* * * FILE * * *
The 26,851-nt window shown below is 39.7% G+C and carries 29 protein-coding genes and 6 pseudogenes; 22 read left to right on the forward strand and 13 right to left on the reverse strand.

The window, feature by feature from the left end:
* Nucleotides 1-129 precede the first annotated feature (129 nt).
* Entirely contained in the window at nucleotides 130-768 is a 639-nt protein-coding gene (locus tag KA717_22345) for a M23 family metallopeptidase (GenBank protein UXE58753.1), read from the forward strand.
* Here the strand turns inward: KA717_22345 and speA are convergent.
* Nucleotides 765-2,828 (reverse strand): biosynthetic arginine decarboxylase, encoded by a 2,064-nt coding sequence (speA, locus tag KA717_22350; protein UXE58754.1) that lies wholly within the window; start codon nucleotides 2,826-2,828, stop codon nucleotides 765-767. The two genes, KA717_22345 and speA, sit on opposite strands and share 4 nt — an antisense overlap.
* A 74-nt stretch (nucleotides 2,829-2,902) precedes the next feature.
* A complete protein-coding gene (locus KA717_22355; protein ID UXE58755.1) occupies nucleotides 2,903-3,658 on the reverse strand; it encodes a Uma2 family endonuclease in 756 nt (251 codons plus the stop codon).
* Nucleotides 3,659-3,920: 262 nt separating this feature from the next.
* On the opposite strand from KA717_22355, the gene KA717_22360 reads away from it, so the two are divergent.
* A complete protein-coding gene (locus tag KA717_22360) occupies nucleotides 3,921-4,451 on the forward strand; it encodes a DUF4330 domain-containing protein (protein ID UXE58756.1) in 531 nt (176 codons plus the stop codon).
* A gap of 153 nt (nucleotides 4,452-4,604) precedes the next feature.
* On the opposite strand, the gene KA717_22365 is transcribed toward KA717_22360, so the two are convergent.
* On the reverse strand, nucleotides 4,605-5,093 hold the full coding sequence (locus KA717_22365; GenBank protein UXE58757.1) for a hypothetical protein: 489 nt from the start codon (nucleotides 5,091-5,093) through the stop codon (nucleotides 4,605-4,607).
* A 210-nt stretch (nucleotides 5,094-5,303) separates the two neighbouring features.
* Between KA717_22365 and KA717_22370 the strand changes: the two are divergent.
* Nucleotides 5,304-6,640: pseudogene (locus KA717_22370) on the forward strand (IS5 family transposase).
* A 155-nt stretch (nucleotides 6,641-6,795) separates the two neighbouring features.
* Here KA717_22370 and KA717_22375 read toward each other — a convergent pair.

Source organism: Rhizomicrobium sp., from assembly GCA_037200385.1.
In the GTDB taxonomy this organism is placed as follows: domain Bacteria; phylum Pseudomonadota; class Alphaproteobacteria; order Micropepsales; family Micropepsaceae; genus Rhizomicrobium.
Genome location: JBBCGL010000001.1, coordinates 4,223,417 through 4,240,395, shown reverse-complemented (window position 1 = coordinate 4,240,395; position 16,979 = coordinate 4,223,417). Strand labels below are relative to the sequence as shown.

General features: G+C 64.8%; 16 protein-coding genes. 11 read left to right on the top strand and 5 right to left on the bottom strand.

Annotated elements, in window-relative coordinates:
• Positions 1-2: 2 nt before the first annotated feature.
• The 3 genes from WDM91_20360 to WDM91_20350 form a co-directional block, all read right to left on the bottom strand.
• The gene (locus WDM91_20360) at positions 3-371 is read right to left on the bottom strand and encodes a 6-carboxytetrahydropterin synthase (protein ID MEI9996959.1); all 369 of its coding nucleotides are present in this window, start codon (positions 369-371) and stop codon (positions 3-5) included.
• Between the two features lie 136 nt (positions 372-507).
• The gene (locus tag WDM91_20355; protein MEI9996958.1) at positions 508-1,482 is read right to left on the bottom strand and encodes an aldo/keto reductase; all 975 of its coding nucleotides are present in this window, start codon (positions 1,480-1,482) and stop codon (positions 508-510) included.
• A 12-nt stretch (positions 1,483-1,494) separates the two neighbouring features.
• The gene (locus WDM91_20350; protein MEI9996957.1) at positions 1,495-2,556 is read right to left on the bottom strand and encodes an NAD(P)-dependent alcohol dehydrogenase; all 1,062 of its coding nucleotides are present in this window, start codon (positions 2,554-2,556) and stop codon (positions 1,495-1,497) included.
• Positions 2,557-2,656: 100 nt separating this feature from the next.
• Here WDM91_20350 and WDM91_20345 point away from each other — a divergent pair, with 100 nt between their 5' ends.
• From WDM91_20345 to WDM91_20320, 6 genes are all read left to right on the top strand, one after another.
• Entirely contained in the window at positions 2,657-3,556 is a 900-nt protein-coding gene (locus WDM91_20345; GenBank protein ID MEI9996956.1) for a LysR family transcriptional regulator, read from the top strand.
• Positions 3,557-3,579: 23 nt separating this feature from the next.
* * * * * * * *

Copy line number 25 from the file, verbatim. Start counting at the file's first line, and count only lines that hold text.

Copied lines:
• Positions 1-2: 2 nt before the first annotated feature.